Slay the dragon. Ride the sleigh. Sley the reed. To succeed in these challenges, you must be prepared, pay attention, and make sure you’re on the right track. Here, I’m going to focus on sleying the reed with success. (For dragon slaying and sleigh riding challenges, I won’t be of much help.) Don’t miss the new video below with tips for sleying the reed.
First, make sure you have good lighting. I have a snake arm shop light attached to the top of my loom. (See Tools Day: Loom Lighting for more about loom lighting.) I also have a smaller clip-on gooseneck LED lamp, clipped onto my loom bench, that illuminates my specific working area. With a fine-dent reed, like this metric 100/10- (~ imperial 25-) dent reed, focused lighting makes a difference. It means seeing the dents instead of guessing.
In this video, I share some tips for sleying the reed, with checkpoints to ensure success. (See Tools Day: Click Test for more about the “click test” mentioned in the video.)
“With so many looms, how do you decide what to weave every day?,” I was asked. The answer lies in my Weaving Rhythm. I have five floor looms. I happily aspire to meet the challenge of keeping all of them active.
Weaving Rhythm ~ A pattern created across time, through a regular succession of weaving-related tasks.
Arrange individual tasks to keep each loom consistently moving forward in the weaving continuum.
Weaving Continuum ~ The cycle for each loom that is continually repeated.
When the first few centimeters are woven on a new project, begin planning the next project. When finishing is completed for the current project, wind a new warp and dress the loom for the next project.
First Things First ~ Prioritize daily tasks to maintain the Weaving Rhythm.
Do some finishing work first. Do some loom-dressing tasks next. The reward, then, is sitting at one of the dressed looms and freely weaving for the pleasure of it.
Give Thanks ~ Live with a thankful heart.
Every day I thank the Lord for granting me the joy of being in this handweaving journey. And I thank him for bringing friends like you along with me.
Friends, It’s that time again, when Warped for Good is put on pause for the month of July.
Thank you for sharing in this journey with me!
What’s on my looms: I am near the end of the blue double weave blanket on the Standard, and I am planning a new pictorial tapestry for that loom. The drawloom is dressed and in motion. And the Ideal loom is still sitting ready for rosepath rag rugs. Also, Steve and I have a Casita trip planned that will include some leisurely backstrap band weaving.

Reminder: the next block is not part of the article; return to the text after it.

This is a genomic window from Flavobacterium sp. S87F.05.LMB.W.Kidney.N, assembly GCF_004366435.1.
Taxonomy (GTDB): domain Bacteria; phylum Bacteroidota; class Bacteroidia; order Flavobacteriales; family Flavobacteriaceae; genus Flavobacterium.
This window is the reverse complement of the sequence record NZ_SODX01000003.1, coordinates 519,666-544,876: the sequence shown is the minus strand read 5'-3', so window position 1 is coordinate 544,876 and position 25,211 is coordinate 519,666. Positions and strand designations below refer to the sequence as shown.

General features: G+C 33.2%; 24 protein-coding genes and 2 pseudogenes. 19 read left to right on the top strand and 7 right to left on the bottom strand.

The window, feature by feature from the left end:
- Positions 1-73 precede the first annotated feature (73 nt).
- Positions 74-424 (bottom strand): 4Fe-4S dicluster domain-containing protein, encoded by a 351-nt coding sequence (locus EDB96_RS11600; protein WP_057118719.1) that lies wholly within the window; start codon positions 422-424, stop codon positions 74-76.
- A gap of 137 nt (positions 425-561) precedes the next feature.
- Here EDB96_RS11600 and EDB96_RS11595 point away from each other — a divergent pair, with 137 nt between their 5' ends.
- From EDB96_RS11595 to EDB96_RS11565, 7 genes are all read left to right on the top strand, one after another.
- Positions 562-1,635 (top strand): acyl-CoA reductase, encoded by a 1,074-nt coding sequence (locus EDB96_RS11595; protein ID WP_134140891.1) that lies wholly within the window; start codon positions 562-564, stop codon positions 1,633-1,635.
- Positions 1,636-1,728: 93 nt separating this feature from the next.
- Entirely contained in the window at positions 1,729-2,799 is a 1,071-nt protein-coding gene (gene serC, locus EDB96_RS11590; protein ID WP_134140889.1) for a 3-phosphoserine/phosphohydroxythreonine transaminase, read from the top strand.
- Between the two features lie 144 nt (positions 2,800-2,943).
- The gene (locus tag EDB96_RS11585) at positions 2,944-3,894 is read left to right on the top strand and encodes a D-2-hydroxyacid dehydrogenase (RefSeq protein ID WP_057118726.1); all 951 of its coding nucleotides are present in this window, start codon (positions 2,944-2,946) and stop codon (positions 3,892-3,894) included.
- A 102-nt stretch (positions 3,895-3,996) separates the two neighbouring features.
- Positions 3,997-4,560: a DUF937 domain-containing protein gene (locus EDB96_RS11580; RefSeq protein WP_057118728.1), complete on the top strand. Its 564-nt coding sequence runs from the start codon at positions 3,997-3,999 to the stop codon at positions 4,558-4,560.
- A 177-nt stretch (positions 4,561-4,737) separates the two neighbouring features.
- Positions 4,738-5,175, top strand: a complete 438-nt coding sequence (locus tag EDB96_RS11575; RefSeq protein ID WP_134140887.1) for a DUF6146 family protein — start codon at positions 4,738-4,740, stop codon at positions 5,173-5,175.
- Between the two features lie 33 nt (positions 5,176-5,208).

What’s on your loom right now? Share with us in the comments.
See you the first Tuesday of August! (In the meantime catch me over on Instagram @celloweaver.)
May your second times be better than your first times.
Before everyone arrives for our Thanksgiving family gathering, I am making pie crust for the pecan pie, dough for my “famous” cranberry bread, and doing the prep to make Gram’s turkey dressing. Each family is bringing their contributions to the meal (feast). Thanksgiving Day is a flurry of activity with too many cooks in the kitchen—just how we like it! And sitting at the table with the feast before us, we give thanks. Thanks to each other, and to our Creator. We are blessed!
And before everyone arrives I also manage to sley the reed on the Standard. A different kind of dressing—loom dressing.
A feast for the eyes and hands and heart. Thankful indeed!
It is not easy to see sleying errors in this fine-dentreed. I unknowingly quadrupled the ends in four of the dents, instead of the specified two ends per dent. When I check as I go, I find the errors while they are still easy to fix.
How to check and double-check for sleying errors:
Tie ends into threading groups, using a loose slip knot. (I do this before threading the heddles.)
Sley one threading group. (I sley right to left.)
Visually check the sleyed group of ends for skipped dents and crowded dents.
Do a Click Test. Use the hook end of the reed hook to count the dents by running the hook along the reed…click, click, click… Make sure the number of clicks matches the number of dents needed for that group of ends.
—This is how I caught my errors. When the dents came up short in the Click Test, I knew I had some crowded dents that I had failed to catch in the visual check.
Move ends and re-sley as needed.
Sley each remaining group of ends, checking as you go, visually and with the reed-hook Click Test.